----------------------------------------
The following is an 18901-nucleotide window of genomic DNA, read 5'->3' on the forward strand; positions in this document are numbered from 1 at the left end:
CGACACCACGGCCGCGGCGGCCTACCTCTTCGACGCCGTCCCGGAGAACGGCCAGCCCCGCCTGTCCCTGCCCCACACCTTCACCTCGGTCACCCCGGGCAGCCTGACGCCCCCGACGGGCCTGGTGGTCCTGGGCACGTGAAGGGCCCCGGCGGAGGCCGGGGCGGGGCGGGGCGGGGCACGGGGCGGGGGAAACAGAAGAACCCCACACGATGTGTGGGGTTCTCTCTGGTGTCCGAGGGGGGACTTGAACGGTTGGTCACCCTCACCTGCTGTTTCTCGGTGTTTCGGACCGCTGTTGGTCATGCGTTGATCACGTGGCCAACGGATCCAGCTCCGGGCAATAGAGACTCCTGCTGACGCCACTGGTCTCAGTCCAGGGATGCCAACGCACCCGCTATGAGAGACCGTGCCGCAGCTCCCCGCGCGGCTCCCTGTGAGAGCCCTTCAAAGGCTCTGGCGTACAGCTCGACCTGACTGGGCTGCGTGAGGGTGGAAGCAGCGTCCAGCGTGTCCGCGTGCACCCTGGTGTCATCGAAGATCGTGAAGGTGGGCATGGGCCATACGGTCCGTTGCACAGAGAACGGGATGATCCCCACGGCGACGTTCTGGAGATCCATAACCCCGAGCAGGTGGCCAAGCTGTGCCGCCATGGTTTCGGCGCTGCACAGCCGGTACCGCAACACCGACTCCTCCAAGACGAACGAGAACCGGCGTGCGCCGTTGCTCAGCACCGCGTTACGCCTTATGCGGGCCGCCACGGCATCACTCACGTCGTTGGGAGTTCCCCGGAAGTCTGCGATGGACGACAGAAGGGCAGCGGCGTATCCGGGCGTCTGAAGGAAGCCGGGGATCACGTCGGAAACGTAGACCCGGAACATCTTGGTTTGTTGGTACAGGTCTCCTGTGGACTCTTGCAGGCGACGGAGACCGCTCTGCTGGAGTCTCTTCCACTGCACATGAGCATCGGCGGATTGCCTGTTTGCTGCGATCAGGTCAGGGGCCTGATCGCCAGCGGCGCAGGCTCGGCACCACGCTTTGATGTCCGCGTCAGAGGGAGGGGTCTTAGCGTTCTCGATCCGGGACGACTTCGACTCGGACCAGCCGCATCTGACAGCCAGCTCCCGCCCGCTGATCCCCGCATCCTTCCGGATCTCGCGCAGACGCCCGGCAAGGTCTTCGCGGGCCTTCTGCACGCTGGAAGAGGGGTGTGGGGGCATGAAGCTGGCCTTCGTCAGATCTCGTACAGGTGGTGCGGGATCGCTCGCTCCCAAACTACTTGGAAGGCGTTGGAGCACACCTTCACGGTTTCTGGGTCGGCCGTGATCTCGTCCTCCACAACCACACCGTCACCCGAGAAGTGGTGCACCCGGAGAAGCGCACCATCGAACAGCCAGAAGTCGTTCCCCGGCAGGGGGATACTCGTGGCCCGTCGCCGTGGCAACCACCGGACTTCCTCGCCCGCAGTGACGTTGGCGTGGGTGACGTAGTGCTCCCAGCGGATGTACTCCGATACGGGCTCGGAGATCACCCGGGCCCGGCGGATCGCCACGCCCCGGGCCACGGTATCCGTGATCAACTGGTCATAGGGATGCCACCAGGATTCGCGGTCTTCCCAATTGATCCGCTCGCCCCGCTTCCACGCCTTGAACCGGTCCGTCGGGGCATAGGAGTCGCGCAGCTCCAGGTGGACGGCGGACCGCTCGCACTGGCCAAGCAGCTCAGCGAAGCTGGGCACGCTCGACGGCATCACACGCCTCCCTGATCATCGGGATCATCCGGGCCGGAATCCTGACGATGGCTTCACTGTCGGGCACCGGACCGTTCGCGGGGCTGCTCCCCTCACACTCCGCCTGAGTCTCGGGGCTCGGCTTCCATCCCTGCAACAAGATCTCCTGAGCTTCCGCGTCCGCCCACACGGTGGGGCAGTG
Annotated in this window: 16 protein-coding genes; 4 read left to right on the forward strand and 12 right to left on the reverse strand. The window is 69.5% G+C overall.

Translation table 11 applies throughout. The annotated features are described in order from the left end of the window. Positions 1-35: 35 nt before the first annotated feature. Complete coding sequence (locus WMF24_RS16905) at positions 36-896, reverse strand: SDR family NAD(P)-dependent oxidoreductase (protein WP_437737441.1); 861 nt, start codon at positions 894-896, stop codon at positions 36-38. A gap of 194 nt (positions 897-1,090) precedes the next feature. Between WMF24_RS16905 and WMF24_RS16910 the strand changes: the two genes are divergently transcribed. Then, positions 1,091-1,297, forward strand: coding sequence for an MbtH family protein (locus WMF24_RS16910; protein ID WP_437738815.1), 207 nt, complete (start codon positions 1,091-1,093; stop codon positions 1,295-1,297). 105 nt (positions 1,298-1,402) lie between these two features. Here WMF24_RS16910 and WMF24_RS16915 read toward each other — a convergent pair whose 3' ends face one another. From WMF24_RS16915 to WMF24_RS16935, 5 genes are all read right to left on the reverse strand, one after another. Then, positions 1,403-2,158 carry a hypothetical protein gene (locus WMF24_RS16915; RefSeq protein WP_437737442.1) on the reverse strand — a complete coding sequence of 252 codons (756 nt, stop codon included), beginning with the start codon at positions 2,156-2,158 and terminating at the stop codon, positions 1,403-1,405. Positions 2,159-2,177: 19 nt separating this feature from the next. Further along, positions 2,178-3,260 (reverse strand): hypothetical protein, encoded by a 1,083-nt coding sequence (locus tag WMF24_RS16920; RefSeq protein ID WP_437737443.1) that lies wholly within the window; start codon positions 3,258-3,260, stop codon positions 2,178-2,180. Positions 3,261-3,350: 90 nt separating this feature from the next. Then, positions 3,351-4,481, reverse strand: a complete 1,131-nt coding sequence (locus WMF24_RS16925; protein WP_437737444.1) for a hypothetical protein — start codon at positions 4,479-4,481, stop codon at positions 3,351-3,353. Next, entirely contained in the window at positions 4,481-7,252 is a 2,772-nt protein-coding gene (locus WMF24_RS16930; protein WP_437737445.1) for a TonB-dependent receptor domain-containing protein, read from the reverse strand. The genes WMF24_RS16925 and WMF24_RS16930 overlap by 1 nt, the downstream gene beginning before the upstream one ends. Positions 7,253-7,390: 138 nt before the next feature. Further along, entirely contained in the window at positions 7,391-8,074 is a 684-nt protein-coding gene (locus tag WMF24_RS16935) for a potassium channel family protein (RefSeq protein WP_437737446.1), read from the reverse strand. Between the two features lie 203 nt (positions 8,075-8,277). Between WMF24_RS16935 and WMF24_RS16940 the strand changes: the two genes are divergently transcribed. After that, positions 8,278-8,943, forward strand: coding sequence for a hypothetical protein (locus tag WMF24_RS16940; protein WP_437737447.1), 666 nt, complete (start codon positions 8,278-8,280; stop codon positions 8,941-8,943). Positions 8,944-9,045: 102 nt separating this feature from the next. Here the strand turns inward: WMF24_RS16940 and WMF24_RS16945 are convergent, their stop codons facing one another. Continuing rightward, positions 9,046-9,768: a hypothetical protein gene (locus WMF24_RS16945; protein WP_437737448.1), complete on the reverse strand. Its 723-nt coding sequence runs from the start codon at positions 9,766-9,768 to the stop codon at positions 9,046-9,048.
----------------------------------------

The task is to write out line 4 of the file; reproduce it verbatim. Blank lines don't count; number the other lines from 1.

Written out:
Translation table 11 applies throughout. The annotated features are described in order from the left end of the window. Positions 1-35: 35 nt before the first annotated feature. Complete coding sequence (locus WMF24_RS16905) at positions 36-896, reverse strand: SDR family NAD(P)-dependent oxidoreductase (protein WP_437737441.1); 861 nt, start codon at positions 894-896, stop codon at positions 36-38. A gap of 194 nt (positions 897-1,090) precedes the next feature. Between WMF24_RS16905 and WMF24_RS16910 the strand changes: the two genes are divergently transcribed. Then, positions 1,091-1,297, forward strand: coding sequence for an MbtH family protein (locus WMF24_RS16910; protein ID WP_437738815.1), 207 nt, complete (start codon positions 1,091-1,093; stop codon positions 1,295-1,297). 105 nt (positions 1,298-1,402) lie between these two features. Here WMF24_RS16910 and WMF24_RS16915 read toward each other — a convergent pair whose 3' ends face one another. From WMF24_RS16915 to WMF24_RS16935, 5 genes are all read right to left on the reverse strand, one after another. Then, positions 1,403-2,158 carry a hypothetical protein gene (locus WMF24_RS16915; RefSeq protein WP_437737442.1) on the reverse strand — a complete coding sequence of 252 codons (756 nt, stop codon included), beginning with the start codon at positions 2,156-2,158 and terminating at the stop codon, positions 1,403-1,405. Positions 2,159-2,177: 19 nt separating this feature from the next. Further along, positions 2,178-3,260 (reverse strand): hypothetical protein, encoded by a 1,083-nt coding sequence (locus tag WMF24_RS16920; RefSeq protein ID WP_437737443.1) that lies wholly within the window; start codon positions 3,258-3,260, stop codon positions 2,178-2,180. Positions 3,261-3,350: 90 nt separating this feature from the next. Then, positions 3,351-4,481, reverse strand: a complete 1,131-nt coding sequence (locus WMF24_RS16925; protein WP_437737444.1) for a hypothetical protein — start codon at positions 4,479-4,481, stop codon at positions 3,351-3,353. Next, entirely contained in the window at positions 4,481-7,252 is a 2,772-nt protein-coding gene (locus WMF24_RS16930; protein WP_437737445.1) for a TonB-dependent receptor domain-containing protein, read from the reverse strand. The genes WMF24_RS16925 and WMF24_RS16930 overlap by 1 nt, the downstream gene beginning before the upstream one ends. Positions 7,253-7,390: 138 nt before the next feature. Further along, entirely contained in the window at positions 7,391-8,074 is a 684-nt protein-coding gene (locus tag WMF24_RS16935) for a potassium channel family protein (RefSeq protein WP_437737446.1), read from the reverse strand. Between the two features lie 203 nt (positions 8,075-8,277). Between WMF24_RS16935 and WMF24_RS16940 the strand changes: the two genes are divergently transcribed. After that, positions 8,278-8,943, forward strand: coding sequence for a hypothetical protein (locus tag WMF24_RS16940; protein WP_437737447.1), 666 nt, complete (start codon positions 8,278-8,280; stop codon positions 8,941-8,943). Positions 8,944-9,045: 102 nt separating this feature from the next. Here the strand turns inward: WMF24_RS16940 and WMF24_RS16945 are convergent, their stop codons facing one another. Continuing rightward, positions 9,046-9,768: a hypothetical protein gene (locus WMF24_RS16945; protein WP_437737448.1), complete on the reverse strand. Its 723-nt coding sequence runs from the start codon at positions 9,766-9,768 to the stop codon at positions 9,046-9,048.